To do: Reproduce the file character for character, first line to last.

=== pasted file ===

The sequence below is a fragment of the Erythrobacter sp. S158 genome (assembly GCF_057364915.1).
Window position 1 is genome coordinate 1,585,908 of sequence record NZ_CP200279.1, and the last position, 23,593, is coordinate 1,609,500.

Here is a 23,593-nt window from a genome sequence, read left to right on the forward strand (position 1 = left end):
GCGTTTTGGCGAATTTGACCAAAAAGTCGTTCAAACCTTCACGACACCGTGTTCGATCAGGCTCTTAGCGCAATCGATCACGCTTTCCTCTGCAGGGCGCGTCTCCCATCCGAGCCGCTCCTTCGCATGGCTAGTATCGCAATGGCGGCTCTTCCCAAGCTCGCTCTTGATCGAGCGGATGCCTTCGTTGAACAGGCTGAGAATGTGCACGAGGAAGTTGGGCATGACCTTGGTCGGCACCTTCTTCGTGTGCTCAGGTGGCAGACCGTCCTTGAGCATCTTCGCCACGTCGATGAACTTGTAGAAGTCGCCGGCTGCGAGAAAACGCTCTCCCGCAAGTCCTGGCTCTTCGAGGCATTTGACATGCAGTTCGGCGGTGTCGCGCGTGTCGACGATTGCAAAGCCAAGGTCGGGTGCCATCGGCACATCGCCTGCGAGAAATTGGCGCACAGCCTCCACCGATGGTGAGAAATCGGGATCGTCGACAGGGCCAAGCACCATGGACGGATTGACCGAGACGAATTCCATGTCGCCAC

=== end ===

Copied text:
The sequence below is a fragment of the Erythrobacter sp. S158 genome (assembly GCF_057364915.1).
Window position 1 is genome coordinate 1,585,908 of sequence record NZ_CP200279.1, and the last position, 23,593, is coordinate 1,609,500.

Here is a 23,593-nt window from a genome sequence, read left to right on the forward strand (position 1 = left end):
GCGTTTTGGCGAATTTGACCAAAAAGTCGTTCAAACCTTCACGACACCGTGTTCGATCAGGCTCTTAGCGCAATCGATCACGCTTTCCTCTGCAGGGCGCGTCTCCCATCCGAGCCGCTCCTTCGCATGGCTAGTATCGCAATGGCGGCTCTTCCCAAGCTCGCTCTTGATCGAGCGGATGCCTTCGTTGAACAGGCTGAGAATGTGCACGAGGAAGTTGGGCATGACCTTGGTCGGCACCTTCTTCGTGTGCTCAGGTGGCAGACCGTCCTTGAGCATCTTCGCCACGTCGATGAACTTGTAGAAGTCGCCGGCTGCGAGAAAACGCTCTCCCGCAAGTCCTGGCTCTTCGAGGCATTTGACATGCAGTTCGGCGGTGTCGCGCGTGTCGACGATTGCAAAGCCAAGGTCGGGTGCCATCGGCACATCGCCTGCGAGAAATTGGCGCACAGCCTCCACCGATGGTGAGAAATCGGGATCGTCGACAGGGCCAAGCACCATGGACGGATTGACCGAGACGAATTCCATGTCGCCAC